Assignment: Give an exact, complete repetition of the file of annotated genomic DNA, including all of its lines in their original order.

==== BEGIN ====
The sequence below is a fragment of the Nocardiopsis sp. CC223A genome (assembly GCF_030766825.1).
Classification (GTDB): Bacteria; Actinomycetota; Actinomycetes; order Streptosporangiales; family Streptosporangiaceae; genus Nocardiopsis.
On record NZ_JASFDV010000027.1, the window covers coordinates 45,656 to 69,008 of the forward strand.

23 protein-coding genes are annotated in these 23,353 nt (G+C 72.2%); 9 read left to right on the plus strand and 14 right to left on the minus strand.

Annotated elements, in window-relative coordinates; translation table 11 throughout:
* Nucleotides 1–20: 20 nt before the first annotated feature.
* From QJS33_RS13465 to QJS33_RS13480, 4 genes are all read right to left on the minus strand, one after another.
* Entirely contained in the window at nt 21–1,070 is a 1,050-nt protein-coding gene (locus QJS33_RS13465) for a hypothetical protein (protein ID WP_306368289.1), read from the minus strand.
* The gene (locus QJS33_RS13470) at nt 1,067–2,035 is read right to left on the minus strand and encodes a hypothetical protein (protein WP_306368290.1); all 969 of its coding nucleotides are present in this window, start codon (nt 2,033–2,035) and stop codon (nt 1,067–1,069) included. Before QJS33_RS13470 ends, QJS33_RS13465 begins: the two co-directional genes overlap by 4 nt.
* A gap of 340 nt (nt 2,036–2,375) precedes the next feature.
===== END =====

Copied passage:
The sequence below is a fragment of the Nocardiopsis sp. CC223A genome (assembly GCF_030766825.1).
Classification (GTDB): Bacteria; Actinomycetota; Actinomycetes; order Streptosporangiales; family Streptosporangiaceae; genus Nocardiopsis.
On record NZ_JASFDV010000027.1, the window covers coordinates 45,656 to 69,008 of the forward strand.

23 protein-coding genes are annotated in these 23,353 nt (G+C 72.2%); 9 read left to right on the plus strand and 14 right to left on the minus strand.

Annotated elements, in window-relative coordinates; translation table 11 throughout:
* Nucleotides 1–20: 20 nt before the first annotated feature.
* From QJS33_RS13465 to QJS33_RS13480, 4 genes are all read right to left on the minus strand, one after another.
* Entirely contained in the window at nt 21–1,070 is a 1,050-nt protein-coding gene (locus QJS33_RS13465) for a hypothetical protein (protein ID WP_306368289.1), read from the minus strand.
* The gene (locus QJS33_RS13470) at nt 1,067–2,035 is read right to left on the minus strand and encodes a hypothetical protein (protein WP_306368290.1); all 969 of its coding nucleotides are present in this window, start codon (nt 2,033–2,035) and stop codon (nt 1,067–1,069) included. Before QJS33_RS13470 ends, QJS33_RS13465 begins: the two co-directional genes overlap by 4 nt.
* A gap of 340 nt (nt 2,036–2,375) precedes the next feature.